ITHACA, N.Y. — The newly finished fountain on the Ithaca Commons has been shut down by order of the Tompkins County Health Department.

The fountain was shut down early Wednesday due to health concerns.

The fountain was designed by Sasaki Associates and heralded at a ribbon cutting May 1 as the last piece of the Ithaca Commons redesign. It cost $466,000 to create, and its price tag has been a source of controversy among some in the community.

As a way of limiting water use, the fountain was recycling water.

Related: City celebrates last piece of Ithaca Commons redesign with finished fountain

The recycled, recirculated water is what concerns the Tompkins County Health Department, said Frank Kruppa, director of the Tompkins County Health Department.

“We were made aware that the fountain is using recirculated water. Because of that and the fact that we have witnessed folks coming into contact with the water, the fountain as it stands, as we understand it today, would fall under our Water Rule. We’ve instructed the city to turn off the water at this point to eliminate any potential risks while we get a chance talk to them about next steps,” Kruppa said.

Kruppa said when water is being recirculated, they generally have concerns about it being treated properly because there can be issues with bacteriological growth.

Next, Kruppa said the environmental health staff at the Health Department will meet with city officials to understand the full design of the system. Kruppa said the Health Department was included in early discussion about the fountain, but he said after that “the city went forward with their plans and we did not have a presence.”

In an email sent to city officials, shared with The Ithaca Voice, the Tompkins County Health Department told the city Wednesday to immediately shut off the water to the Commons water feature until “signage, fencing and/or other measures are taken to restrict access to the water feature.” The health department told the city that staff had seen children playing the fountain on multiple occasions and cited concerns with water-borne illness and with the wet granite being slippery.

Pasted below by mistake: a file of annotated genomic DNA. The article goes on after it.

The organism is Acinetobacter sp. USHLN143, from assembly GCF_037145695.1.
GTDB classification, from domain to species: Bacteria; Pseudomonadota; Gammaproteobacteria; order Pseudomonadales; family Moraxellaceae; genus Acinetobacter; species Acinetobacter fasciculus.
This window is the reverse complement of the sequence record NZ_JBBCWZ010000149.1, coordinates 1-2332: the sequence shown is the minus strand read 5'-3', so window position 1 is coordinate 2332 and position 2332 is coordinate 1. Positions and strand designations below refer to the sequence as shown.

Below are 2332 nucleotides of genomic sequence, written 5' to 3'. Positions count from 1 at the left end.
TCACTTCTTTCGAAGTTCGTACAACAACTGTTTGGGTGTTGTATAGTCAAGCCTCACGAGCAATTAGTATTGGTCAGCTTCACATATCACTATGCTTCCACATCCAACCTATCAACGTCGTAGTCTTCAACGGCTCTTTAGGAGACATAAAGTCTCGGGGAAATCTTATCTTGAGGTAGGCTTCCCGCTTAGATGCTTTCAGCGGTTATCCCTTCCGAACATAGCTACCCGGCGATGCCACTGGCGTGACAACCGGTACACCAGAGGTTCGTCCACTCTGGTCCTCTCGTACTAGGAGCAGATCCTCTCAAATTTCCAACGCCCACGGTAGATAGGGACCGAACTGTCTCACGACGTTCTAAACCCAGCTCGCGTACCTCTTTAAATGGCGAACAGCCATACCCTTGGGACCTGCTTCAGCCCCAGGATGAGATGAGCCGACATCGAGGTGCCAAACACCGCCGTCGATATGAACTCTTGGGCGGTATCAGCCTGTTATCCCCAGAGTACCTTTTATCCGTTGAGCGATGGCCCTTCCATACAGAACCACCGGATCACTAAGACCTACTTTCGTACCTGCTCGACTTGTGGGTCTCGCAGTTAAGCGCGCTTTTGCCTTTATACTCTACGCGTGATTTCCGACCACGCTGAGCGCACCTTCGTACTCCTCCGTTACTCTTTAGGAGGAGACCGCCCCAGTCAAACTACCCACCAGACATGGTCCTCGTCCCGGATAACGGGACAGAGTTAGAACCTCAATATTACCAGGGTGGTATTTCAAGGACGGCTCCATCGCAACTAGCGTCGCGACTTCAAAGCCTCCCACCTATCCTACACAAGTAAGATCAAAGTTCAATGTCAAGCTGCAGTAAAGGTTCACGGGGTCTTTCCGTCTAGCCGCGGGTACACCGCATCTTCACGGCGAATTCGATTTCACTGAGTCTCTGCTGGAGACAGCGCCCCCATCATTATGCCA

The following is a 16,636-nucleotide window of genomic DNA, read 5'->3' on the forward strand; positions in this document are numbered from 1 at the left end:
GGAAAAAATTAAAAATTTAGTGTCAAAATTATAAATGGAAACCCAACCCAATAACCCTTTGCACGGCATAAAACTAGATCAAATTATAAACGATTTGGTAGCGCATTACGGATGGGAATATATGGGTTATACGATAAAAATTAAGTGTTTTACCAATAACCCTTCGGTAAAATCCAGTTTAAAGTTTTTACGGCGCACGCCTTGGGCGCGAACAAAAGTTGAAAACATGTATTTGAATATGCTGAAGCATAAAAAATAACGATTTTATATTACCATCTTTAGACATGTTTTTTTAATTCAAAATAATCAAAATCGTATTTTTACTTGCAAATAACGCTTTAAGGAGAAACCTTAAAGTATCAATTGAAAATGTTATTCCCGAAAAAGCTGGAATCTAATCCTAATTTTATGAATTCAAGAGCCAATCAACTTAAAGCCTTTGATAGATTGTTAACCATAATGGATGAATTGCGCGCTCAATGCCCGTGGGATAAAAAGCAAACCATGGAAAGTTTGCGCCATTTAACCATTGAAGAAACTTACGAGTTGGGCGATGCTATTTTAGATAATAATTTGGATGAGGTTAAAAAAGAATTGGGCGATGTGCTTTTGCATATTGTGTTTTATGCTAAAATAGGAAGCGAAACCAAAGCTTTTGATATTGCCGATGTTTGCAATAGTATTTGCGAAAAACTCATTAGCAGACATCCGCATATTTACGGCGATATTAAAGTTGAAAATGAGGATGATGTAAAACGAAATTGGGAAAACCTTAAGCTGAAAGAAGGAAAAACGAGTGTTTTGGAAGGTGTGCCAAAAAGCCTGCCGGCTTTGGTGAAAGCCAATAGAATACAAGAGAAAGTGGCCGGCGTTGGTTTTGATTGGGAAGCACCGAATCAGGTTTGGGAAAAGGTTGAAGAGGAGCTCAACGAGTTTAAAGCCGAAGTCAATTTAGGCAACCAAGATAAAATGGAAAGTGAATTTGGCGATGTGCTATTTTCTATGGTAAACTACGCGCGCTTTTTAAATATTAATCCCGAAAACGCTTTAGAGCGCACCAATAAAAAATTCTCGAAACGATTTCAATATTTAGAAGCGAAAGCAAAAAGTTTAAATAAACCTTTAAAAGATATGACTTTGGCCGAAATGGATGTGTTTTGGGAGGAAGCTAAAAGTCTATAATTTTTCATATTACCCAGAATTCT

The Health Department told city officials that it considers the city to be “effectively operating” a recreational aquatic spray ground without a permit.

Ultimately, Kruppa said, the Health Department wants to make sure the fountain is safe for the community.

“The main issue here is that people are coming into contact with it. That contact with the recirculated, untreated water is a concern from a water exposure standpoint as well as the safety issues that are associated with folks climbing on the wet rock,” Kruppa said.

Ithaca Mayor Svante Myrick said the city shared the final plans for the fountain with the Tompkins County Health Department, including that it would be using recirculated water.

However, Myrick said the city shut down the fountain as soon as it got the letter from the Health Department and said the city will be working to resolve the issue. They may have to add signage telling people not to go in the fountain or a small railing to make it clear the fountain is aesthetic and not for playing in.

“If they say it’s unsafe, we’ll work with them,” Myrick said. He added that the fountain has added “great vitality and life to the middle of the Commons.”

Kelsey O'Connor is the managing editor for the Ithaca Voice. Questions? Story tips? Contact her at and follow her on Twitter @bykelseyoconnor.